When I metion to people that I live in Italy, their eyes fill with envious wonder and the next thing that spills out of their open jaw is usually something along the lines of “Is it just amazing?!” and in a split moment of selfishness I desparately want to scream “No, no it is frustrating and infuriating and fills me with anxiety until I think I am going to implode.” But in order to avoid a long winded conversation explaining why living in Italy isn’t the fantasy people believe it to be, I politely smile and say “Yes, it is beatuiful and a wonderful experience and I am so grateful to be living where I do”.
So, before I get into said long winded conversation of my vendetta against this country hopelessly stuck in the past, I will tell you that I visited Italy in my high school years and then went on to study in Florence for 3 and a half months in college and fell head over heels with it’s charm. It’s beautifully winding cobble stoned streets, it’s Renaissance monuments and museums that make you feel as though you are strolling through a history book, and the mesmerizing sound of the Italian language all captivated me and I promised myself that I would someday live in this fairy tale. Soon after my college graduation, I got my chance to live in Florence again while working for a student travel company.
Now I was removed from the fantastical Italy I had experienced on my high school trip and during my semester I spent abroad eating, drinking, frolicking and most of all, maintaining zero “real life” responsibilities. I came back to the country and the city I loved, but was not greeted with the same wonderful care-free lifestyle I had previously lived.
Getting anything done efficiently isn’t really a priority in Italian life. I’m not saying they don’t have a work ethic, but coming from the states where the faster is considered the better, it’s hard to adjust to a society that doesn’t value that same urgency. While abroad, I hardly noticed it because what did I need to be urgent about besides getting to my 3 hour “Wine Appreciation” class? But now, when I’m working and have responsibilities expected of me, the magnificent laid back lifestyle I had once preached that the U.S. should take take after, is one of my least favorite parts about Italy. It’s as if everything stems from this lacksadasical attitude: it’s shops closing as they please, it’s a postal system that can almost guarantee you 100% of the time that anything shipped from America will take 3 months – 7 years to actually reach you, a system of public transportation that takes unreliability to a new level with scheduled train strikes every few weeks and a laissez-faire attitidue about life in general that drives my Boston personality near INSANE. It’s a unique stubornness and refusal to adapt to a changing world. One the one hand, I love that they want to preserve their culture and traditions but on the other hand, it drives me out of my mind that finding anything besides Italian food is near impossible and that “take away” coffee is considered taboo. By all means, yes congratulations for staying true to you, Italy, but why must a girl be penalized if she wants to walk around the city with a coffee in hand or worse – put ICE in it?! These are things I cannot make sense of. For a while I thought it was naive and ignorant to yearn for things that I had made a part of my daily life in the U.S. and that it meant I was “rejecting the culture”, but now I realize that Italy is actually rejecting cultural practices of the rest of this world. I suppose you can argue this is genius and give them a pat on the back for maintaining their roots but at the same time aren’t we encouraged to be constantly changing?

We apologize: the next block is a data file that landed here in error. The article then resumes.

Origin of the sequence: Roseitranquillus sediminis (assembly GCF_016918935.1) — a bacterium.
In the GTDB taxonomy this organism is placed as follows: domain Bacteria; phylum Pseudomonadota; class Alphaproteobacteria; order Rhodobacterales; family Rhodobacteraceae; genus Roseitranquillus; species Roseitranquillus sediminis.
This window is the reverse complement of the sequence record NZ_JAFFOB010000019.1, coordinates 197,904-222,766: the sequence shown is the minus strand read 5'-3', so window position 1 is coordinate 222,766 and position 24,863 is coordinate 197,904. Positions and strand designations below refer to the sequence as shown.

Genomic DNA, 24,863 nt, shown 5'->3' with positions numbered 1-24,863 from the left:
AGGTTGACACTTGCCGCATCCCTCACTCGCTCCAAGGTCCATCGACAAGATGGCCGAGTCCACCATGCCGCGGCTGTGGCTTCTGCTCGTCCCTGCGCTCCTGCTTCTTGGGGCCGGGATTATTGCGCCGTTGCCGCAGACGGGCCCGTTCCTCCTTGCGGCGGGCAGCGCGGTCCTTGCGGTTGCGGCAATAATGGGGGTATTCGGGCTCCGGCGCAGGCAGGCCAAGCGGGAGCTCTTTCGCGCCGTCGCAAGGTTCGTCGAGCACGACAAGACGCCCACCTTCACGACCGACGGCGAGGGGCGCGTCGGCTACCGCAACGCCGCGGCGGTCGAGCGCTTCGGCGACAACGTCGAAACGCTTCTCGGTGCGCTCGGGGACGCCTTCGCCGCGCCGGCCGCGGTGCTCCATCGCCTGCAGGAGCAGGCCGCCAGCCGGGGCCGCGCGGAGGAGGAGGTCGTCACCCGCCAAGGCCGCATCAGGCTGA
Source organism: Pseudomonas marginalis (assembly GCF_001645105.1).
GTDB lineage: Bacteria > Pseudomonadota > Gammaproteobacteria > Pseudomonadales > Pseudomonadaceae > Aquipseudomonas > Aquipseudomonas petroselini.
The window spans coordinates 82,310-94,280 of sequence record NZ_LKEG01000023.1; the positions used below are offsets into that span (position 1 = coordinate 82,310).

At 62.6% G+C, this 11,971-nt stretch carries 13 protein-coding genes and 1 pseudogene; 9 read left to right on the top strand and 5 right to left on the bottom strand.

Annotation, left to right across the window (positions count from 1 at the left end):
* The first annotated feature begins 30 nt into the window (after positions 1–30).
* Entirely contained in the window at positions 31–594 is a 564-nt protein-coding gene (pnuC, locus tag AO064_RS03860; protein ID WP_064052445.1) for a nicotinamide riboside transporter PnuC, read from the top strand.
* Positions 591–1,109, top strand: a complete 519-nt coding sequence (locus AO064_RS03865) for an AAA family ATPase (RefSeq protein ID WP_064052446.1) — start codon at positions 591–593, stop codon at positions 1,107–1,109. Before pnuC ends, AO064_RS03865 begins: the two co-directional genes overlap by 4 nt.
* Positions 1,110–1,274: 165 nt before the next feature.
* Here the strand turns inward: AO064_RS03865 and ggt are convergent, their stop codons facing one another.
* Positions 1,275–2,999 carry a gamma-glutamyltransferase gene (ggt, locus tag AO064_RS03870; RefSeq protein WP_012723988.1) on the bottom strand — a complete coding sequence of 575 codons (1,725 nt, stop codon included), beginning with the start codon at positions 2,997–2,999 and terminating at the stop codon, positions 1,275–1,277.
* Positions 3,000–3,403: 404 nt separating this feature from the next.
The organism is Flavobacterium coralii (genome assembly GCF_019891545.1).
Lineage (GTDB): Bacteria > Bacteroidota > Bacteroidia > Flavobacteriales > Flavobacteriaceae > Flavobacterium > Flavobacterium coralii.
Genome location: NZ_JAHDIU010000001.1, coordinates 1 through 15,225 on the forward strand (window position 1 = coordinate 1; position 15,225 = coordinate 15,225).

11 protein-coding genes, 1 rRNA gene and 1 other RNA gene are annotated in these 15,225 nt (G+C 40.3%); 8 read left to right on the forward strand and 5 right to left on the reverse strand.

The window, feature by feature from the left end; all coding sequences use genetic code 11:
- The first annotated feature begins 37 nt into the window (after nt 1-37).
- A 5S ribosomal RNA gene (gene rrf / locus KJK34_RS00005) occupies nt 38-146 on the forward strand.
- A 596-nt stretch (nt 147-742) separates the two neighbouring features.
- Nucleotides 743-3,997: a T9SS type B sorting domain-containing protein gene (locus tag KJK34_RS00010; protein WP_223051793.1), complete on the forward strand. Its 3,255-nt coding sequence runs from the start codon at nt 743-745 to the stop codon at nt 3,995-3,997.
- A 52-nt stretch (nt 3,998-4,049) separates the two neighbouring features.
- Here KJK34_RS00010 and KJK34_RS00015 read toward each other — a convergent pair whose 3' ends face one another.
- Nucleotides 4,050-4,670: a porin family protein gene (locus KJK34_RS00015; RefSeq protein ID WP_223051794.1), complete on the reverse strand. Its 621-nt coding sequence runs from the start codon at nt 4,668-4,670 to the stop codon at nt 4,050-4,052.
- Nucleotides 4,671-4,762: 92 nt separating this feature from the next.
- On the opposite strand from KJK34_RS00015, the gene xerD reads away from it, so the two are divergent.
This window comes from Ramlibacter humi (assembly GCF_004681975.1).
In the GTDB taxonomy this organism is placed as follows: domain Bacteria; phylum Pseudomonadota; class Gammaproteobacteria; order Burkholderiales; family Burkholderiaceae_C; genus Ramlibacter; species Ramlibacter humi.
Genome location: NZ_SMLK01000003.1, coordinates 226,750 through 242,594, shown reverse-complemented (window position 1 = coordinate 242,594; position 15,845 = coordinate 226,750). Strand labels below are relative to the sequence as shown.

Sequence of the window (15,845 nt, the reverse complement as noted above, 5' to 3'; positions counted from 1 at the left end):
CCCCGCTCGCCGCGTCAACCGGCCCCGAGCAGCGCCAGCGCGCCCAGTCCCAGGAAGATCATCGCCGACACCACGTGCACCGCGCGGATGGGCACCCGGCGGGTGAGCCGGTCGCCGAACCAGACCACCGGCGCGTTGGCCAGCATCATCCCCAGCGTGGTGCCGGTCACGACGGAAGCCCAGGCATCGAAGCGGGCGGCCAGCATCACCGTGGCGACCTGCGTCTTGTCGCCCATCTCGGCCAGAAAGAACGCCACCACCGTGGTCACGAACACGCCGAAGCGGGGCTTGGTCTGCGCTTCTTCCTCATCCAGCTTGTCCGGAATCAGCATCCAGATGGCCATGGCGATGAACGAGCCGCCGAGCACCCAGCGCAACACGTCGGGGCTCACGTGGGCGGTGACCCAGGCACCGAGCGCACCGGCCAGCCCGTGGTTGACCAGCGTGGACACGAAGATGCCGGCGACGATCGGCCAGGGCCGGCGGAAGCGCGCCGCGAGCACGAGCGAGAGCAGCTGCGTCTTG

When I first arrived to my Italian apartment as a study abroad student, we were without heat for three days in the dead of winter. We were given a series of excuses by our program directors about why it was unable to be fixed immediately and that if we bundled up we would get along just fine. Our apartment was in a bit of a dilapitated state, our kitchen was the size of a small walk in closet and our counter space was a cutting board on top of our washer. At the time I was unnerved but was too blinded by my love for Florence to really care.
Looking back, I was (and still am) incredibly fortunate to be able to have these experiences and live where I had lived, I am simply just trying to express that there is a side to this beautiful country which most tourists will never realize. I suppose that makes me lucky, though; that I have experienced life in a place that is such a stark contrast to my home. I always thought that I would build a life in Italy someday but in talking to locals and through my own research and experience, there is no abundance of jobs here for young people nor promise of a great life. In a conversation exchange I participated in for my Italian course, I met with a local Florentine girl and had the chance to ask her about Florence. Still infatuated by the city, I was shocked, and slightly offended, when she told me quite frankly, she “hated Florence”. I asked her why, and she went on to tell me about how the political system is a mess, things are run inefficiently, and although she was to graduate university, there was little to no work opportunies for her or her peers. Sometime in my first month at my new job in Florence I finally realized the grievances she was describing.
I acknowledge that people may see this post as me complaining about living in Italy, but I hope the majority of people who stumble upon it just view it as a realization on my part about the real Italy, the Italy that the tourists taking selfies at the Duomo will never fully understand. Rant end.